The award honors exemplary work and recognizes outstanding service by foreign language educators at the postsecondary level. According to the TFLTA, Palatinus was recognized “in glowing terms” by her coworkers and colleagues for her support to foreign language at the college and to the TFLTA.
“I was very surprised and humbled to learn that my colleagues felt I deserved the award,” said Palatinus. “I’m so very proud of our program at Pellissippi State. We’ve been very successful because of all of our great faculty members.”
Jane Stribling nominated Palatinus for the teaching award.
“I was personally acquainted with the late Jacqueline Elliott,” said Stribling, an associate professor of French at Pellissippi State. “Marilyn demonstrates the debrouillard spirit which shone with Jacqueline—the ability to tackle any project and handle it with grace.”
Palatinus has taught Spanish at Pellissippi State for 25 years. She also formerly served as department head of Humanities.
“I’ve always been interested in different languages, and I studied Spanish in college and high school,” Palatinus said. After she completed graduate school, she and her husband spent two years in Panama, where she spoke Spanish every day.
She enjoys teaching the language to students and, she says, uses learning by experience—like her own immersive language opportunity in Panama—when possible. new balance 903
Palatinus put her passions for teaching and language into practice this summer when she accompanied Pellissippi State students to Spain for study abroad through the Tennessee Consortium for International Studies. It was the sixth summer she had taught Spanish on a TnCIS trip to Spain. TnCIS, which is based at Pellissippi State, organizes study abroad opportunities as part of its mission of boosting international experience and culture in higher education across the state.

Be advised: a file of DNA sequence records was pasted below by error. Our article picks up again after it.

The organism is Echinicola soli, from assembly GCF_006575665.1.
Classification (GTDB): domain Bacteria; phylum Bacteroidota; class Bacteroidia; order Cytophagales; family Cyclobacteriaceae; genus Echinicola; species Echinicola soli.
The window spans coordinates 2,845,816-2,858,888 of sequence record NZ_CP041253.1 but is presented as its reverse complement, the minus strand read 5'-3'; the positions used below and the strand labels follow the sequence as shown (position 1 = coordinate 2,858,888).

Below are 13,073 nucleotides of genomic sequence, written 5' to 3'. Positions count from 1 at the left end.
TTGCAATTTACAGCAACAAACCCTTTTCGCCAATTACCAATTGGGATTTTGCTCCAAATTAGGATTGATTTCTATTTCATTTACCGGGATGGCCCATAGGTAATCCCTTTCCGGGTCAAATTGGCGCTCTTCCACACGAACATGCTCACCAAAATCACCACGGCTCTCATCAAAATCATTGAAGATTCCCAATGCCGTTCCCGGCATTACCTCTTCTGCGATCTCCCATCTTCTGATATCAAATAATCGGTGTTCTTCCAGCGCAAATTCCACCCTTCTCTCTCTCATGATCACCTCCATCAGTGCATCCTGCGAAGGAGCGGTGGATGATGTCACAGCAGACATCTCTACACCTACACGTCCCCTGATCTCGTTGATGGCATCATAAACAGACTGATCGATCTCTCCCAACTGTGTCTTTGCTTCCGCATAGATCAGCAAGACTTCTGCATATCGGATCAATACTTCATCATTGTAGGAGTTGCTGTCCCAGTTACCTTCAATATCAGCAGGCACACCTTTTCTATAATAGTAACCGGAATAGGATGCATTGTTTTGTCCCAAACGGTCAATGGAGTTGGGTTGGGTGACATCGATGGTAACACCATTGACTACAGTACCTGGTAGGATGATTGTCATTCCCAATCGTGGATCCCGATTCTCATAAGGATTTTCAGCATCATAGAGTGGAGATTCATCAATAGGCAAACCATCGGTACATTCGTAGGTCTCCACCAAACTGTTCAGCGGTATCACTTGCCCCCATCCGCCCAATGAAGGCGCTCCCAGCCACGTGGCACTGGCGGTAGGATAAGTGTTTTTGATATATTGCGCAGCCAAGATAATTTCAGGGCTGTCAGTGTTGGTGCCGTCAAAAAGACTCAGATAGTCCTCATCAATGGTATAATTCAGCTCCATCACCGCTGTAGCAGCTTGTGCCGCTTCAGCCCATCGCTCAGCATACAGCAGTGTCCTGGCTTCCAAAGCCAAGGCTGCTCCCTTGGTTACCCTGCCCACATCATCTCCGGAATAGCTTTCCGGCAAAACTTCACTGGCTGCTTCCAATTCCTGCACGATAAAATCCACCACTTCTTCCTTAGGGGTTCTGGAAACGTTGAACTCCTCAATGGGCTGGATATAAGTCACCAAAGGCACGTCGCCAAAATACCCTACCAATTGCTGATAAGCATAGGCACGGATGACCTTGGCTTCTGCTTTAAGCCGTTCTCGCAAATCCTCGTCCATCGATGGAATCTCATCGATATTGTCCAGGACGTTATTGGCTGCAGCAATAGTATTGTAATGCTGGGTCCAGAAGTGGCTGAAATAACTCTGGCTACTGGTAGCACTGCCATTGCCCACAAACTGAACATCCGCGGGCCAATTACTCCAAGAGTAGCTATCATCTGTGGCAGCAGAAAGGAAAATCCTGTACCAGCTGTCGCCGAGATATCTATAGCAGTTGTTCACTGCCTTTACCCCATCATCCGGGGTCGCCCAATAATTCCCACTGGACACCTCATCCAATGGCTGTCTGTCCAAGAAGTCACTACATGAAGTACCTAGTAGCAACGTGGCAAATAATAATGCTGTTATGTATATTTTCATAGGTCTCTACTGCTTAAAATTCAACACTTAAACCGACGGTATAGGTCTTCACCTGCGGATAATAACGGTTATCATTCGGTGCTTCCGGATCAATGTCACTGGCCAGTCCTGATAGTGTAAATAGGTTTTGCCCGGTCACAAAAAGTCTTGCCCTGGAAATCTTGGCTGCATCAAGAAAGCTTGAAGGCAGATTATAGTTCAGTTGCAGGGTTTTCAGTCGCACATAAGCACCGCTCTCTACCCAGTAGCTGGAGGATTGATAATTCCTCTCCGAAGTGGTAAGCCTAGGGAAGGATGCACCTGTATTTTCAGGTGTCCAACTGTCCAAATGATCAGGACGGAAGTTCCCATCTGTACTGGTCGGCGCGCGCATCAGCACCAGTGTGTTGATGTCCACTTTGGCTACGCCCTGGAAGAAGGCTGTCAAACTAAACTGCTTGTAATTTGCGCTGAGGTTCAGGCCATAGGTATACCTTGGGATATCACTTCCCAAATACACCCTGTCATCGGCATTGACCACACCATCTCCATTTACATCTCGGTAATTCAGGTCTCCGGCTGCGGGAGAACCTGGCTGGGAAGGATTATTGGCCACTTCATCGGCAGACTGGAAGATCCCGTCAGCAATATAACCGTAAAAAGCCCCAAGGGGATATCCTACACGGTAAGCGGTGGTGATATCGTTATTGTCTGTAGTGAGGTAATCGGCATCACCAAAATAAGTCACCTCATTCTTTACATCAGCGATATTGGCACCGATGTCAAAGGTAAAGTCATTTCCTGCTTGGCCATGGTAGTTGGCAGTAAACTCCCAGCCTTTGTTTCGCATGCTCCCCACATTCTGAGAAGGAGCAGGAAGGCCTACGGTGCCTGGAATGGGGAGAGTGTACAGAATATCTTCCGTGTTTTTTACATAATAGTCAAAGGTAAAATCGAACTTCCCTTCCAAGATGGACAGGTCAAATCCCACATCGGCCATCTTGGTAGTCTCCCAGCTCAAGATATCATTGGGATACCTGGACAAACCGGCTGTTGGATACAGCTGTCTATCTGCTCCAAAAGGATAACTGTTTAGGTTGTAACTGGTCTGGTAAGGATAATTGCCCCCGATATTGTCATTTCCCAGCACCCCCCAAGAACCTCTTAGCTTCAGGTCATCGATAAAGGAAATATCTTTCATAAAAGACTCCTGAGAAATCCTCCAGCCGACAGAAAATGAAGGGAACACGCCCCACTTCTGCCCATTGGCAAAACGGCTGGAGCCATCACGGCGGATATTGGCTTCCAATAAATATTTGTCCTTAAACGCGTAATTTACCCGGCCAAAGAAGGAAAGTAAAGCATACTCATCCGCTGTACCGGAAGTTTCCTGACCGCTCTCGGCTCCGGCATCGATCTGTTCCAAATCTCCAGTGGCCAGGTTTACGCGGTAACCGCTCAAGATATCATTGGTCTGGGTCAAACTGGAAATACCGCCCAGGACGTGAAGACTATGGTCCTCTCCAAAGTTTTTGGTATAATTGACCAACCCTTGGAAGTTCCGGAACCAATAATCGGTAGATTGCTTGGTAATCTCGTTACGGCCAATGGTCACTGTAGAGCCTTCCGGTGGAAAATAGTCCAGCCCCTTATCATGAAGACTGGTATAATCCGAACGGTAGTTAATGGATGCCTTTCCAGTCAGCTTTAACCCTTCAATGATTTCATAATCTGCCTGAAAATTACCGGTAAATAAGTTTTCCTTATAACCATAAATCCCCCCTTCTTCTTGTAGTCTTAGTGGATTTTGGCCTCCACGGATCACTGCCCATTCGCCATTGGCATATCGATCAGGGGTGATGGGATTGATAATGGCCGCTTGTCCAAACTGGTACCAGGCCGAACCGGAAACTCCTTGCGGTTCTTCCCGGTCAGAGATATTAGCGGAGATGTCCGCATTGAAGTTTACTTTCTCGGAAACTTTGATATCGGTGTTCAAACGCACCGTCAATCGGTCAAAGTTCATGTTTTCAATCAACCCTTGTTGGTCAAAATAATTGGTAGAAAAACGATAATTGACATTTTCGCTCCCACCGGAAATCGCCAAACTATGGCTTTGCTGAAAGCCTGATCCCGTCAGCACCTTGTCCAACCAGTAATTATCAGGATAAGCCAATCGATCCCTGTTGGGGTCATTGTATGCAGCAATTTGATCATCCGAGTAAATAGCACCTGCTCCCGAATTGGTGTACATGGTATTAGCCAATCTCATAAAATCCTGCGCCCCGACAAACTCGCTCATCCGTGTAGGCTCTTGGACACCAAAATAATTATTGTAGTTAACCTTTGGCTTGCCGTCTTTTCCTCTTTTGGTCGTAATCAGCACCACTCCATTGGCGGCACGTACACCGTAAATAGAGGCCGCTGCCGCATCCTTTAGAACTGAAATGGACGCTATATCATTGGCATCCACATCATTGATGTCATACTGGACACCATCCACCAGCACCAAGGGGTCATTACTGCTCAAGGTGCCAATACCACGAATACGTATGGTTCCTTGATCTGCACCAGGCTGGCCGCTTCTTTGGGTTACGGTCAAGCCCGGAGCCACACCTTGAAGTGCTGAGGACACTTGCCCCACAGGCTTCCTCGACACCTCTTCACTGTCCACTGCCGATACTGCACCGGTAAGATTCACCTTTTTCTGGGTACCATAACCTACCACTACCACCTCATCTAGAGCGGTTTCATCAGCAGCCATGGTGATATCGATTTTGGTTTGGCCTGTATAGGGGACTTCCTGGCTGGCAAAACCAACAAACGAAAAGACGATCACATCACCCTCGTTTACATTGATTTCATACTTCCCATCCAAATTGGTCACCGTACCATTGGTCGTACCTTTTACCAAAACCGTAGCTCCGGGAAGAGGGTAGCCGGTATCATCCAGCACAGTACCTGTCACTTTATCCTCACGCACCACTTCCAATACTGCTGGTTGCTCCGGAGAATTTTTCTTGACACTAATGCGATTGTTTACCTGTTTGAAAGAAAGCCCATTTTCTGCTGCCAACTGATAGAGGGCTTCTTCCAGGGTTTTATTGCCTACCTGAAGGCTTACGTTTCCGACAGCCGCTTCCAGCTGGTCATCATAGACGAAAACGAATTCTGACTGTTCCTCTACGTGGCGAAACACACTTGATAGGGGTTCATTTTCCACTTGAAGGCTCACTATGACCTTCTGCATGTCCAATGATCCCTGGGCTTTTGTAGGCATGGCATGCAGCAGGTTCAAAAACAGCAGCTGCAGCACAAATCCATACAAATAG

Palatinus is the third foreign language faculty member from Pellissippi State to earn the Jacqueline Elliott Award. Beverly Burdette, who taught Spanish, and Joan Easterly, who teaches French, were recipients of the honor in 2011 and 2001, respectively. Elliott was a French professor at the University of Tennessee.
For more information about Pellissippi State, visit www.pstcc.edu or call (865) 694-6400.
All prospective students and their guests are invited to attend an open house at the Hardin Valley Campus of Pellissippi State Community College on Thursday, Oct. 23.
The open house is free and open to anyone who wants to learn more about the educational opportunities at Pellissippi State. The event is 5:30-8 p.m. in the Goins Building College Center. The campus is at 10915 Hardin Valley Road. louis vuitton designer purses
“The open house will allow guests to hear presentations regarding admissions and financial aid,” said Leigh Anne Touzeau, assistant vice president of Enrollment Services. “Guests will be able to speak with current students and all our support services representatives, as well as with faculty.”
Tours of the campus will be provided, as will Pellissippi State’s academic options and information on how to apply to the college. Students and their guests should register at www.pstcc.edu/prsvp.
High school seniors who attend will be placed in a drawing for two $250 scholarships awarded by the Pellissippi State Foundation.
For more information about Pellissippi State, visit www.pstcc.edu or call (865) 694-6400. To request accommodations for a disability, contact the executive director of Human Resources at (865) 694-6607 or email@example.com.
A Pellissippi State Community College student is taking steps to ensure homeless students have the funds they need to attend college.
Through a partnership with the Pellissippi State Foundation, student Stephanie Davis has started the Homeless Students Scholarship, which will help fund tuition, books and school supplies for students who are homeless.